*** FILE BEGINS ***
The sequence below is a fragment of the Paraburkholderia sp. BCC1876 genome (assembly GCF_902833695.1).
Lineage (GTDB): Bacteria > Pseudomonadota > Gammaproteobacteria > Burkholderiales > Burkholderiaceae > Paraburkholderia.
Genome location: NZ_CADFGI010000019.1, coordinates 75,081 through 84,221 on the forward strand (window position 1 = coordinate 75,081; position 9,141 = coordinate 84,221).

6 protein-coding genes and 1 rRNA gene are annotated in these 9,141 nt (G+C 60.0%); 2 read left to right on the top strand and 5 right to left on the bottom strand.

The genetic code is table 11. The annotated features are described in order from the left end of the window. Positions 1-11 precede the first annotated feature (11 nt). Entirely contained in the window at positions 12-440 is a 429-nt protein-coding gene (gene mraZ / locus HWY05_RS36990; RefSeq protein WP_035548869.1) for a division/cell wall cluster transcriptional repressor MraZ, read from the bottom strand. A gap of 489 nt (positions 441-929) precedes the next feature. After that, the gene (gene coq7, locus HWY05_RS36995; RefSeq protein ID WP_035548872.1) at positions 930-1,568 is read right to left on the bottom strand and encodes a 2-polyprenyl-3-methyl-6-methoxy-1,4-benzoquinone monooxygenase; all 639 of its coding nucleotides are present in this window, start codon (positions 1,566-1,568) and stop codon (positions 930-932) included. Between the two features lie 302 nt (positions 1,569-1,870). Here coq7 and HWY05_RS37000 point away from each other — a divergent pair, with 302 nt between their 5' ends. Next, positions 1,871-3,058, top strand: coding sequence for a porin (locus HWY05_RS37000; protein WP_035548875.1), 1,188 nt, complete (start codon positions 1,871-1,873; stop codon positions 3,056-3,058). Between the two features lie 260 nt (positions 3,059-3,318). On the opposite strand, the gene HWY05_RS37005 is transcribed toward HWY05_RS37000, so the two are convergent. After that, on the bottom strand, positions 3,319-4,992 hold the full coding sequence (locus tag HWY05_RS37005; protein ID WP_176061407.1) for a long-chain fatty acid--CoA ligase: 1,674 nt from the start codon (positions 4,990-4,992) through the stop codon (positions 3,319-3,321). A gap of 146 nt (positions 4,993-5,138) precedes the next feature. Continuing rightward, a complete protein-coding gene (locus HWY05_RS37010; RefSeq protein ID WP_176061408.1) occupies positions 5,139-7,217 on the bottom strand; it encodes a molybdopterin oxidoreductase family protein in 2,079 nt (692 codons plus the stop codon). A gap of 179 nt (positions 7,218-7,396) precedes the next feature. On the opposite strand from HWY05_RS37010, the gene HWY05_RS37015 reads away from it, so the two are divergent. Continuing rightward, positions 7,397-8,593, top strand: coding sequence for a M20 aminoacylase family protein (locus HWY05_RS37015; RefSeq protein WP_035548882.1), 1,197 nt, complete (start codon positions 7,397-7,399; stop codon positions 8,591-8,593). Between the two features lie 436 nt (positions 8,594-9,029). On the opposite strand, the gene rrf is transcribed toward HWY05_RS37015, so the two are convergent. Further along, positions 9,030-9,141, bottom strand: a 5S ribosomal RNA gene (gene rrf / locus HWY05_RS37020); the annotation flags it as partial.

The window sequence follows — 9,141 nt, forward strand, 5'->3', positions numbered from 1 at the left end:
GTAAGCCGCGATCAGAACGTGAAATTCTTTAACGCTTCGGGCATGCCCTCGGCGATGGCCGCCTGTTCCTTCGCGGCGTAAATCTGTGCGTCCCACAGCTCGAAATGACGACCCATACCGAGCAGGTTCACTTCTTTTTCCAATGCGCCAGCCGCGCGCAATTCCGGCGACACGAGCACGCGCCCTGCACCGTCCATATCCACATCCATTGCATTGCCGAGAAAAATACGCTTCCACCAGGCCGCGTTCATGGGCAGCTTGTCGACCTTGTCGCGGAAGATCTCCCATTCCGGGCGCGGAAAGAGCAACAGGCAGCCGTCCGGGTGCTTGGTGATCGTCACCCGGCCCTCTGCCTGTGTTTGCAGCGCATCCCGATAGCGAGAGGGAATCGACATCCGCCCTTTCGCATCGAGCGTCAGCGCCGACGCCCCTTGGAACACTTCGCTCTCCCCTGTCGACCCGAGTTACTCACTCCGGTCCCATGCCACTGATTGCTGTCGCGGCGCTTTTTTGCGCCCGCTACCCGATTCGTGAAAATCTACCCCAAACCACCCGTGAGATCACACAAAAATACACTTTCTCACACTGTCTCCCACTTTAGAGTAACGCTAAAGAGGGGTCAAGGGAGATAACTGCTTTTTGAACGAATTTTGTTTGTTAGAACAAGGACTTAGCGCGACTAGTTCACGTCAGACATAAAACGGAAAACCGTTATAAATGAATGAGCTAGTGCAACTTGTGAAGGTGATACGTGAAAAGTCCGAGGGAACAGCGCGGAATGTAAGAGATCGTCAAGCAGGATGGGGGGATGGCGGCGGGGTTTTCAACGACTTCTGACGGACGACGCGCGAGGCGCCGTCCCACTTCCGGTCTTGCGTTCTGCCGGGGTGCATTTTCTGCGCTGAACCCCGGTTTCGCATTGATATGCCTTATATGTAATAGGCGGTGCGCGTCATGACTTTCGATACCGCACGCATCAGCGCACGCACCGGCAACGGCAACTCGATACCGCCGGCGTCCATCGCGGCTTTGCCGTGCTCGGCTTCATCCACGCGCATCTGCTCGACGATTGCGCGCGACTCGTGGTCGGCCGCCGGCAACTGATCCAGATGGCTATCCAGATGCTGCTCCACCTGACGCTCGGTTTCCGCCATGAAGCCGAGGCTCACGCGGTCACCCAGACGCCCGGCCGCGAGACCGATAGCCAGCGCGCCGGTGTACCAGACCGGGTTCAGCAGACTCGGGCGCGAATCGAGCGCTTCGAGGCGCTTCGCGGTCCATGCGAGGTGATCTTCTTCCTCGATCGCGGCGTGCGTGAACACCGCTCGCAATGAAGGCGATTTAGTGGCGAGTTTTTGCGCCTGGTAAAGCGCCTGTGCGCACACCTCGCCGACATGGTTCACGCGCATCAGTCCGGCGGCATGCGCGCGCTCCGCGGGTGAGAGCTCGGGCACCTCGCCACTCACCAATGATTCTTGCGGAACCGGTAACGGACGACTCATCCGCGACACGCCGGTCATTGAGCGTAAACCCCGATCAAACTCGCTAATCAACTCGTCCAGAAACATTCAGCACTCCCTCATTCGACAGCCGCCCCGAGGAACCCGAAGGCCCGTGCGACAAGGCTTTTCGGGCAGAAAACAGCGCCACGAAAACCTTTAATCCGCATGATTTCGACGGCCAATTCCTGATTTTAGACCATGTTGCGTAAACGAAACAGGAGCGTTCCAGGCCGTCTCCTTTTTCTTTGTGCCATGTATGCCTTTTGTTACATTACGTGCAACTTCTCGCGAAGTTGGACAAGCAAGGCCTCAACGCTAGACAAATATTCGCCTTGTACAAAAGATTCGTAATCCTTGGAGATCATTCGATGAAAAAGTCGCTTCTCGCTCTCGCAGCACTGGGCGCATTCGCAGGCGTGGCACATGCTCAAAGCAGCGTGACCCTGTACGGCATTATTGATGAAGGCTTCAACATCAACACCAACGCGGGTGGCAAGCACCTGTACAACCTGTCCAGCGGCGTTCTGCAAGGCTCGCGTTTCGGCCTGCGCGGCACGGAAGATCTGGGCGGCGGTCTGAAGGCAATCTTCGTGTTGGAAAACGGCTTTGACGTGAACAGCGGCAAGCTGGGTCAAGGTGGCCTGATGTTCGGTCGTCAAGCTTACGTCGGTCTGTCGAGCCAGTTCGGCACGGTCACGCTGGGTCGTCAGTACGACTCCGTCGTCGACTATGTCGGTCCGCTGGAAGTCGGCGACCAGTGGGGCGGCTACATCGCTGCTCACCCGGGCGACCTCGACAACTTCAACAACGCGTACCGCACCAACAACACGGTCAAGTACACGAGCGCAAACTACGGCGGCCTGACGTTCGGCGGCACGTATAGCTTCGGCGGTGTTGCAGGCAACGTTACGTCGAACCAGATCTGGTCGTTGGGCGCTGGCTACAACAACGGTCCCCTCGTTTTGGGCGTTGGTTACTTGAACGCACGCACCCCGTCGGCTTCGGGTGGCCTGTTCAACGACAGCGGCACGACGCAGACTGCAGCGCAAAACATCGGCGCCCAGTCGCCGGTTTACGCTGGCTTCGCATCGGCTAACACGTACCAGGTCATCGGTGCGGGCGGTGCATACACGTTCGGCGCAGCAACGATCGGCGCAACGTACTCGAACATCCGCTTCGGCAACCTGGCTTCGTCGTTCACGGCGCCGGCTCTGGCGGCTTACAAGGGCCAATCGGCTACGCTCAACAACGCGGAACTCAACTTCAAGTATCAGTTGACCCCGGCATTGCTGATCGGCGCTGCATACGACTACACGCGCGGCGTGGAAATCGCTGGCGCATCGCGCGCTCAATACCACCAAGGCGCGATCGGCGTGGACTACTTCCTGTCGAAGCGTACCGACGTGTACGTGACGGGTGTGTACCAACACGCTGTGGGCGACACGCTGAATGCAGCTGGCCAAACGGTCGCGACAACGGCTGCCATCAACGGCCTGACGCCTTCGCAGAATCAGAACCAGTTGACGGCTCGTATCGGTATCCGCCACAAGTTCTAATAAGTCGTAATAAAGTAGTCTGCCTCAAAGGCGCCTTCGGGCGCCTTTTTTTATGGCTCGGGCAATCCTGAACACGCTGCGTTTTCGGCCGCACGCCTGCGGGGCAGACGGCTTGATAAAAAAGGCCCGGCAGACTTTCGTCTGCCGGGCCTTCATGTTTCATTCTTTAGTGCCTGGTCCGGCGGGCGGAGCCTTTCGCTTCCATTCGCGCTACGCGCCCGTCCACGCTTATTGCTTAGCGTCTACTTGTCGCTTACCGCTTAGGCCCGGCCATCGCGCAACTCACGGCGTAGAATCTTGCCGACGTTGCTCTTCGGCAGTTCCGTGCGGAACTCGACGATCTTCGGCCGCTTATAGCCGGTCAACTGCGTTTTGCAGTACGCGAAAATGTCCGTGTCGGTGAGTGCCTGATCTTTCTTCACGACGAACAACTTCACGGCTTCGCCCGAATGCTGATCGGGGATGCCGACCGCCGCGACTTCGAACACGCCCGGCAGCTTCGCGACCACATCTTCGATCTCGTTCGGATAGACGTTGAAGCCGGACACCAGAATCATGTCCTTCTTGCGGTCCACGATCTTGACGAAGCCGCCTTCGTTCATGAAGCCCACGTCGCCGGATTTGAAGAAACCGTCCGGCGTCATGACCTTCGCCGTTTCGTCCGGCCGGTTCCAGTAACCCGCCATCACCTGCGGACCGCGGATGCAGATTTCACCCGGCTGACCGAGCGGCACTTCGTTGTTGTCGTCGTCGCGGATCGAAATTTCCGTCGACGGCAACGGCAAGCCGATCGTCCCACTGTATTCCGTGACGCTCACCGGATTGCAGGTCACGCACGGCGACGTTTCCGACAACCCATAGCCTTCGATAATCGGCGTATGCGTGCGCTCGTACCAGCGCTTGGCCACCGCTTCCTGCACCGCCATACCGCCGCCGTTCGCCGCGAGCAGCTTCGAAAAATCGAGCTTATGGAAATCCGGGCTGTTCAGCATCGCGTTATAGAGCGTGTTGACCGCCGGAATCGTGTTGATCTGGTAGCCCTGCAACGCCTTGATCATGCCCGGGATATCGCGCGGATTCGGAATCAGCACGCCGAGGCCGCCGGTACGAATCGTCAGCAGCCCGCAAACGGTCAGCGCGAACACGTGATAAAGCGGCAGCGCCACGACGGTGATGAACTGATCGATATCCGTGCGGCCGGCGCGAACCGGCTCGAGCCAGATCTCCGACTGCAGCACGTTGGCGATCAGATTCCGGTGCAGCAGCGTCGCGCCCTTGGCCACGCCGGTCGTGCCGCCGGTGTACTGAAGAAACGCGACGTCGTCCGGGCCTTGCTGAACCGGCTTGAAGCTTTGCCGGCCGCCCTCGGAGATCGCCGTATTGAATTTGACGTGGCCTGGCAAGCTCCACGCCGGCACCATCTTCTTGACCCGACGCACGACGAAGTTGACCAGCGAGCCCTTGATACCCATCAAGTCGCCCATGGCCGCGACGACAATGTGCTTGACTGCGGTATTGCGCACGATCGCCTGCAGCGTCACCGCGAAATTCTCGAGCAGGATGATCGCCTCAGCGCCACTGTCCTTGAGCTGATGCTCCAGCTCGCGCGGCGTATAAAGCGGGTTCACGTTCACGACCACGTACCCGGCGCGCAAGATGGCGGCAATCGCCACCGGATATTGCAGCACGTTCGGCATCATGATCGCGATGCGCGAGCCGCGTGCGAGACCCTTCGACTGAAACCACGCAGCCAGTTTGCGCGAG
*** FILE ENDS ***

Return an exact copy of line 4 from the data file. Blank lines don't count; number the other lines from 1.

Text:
6 protein-coding genes and 1 rRNA gene are annotated in these 9,141 nt (G+C 60.0%); 2 read left to right on the top strand and 5 right to left on the bottom strand.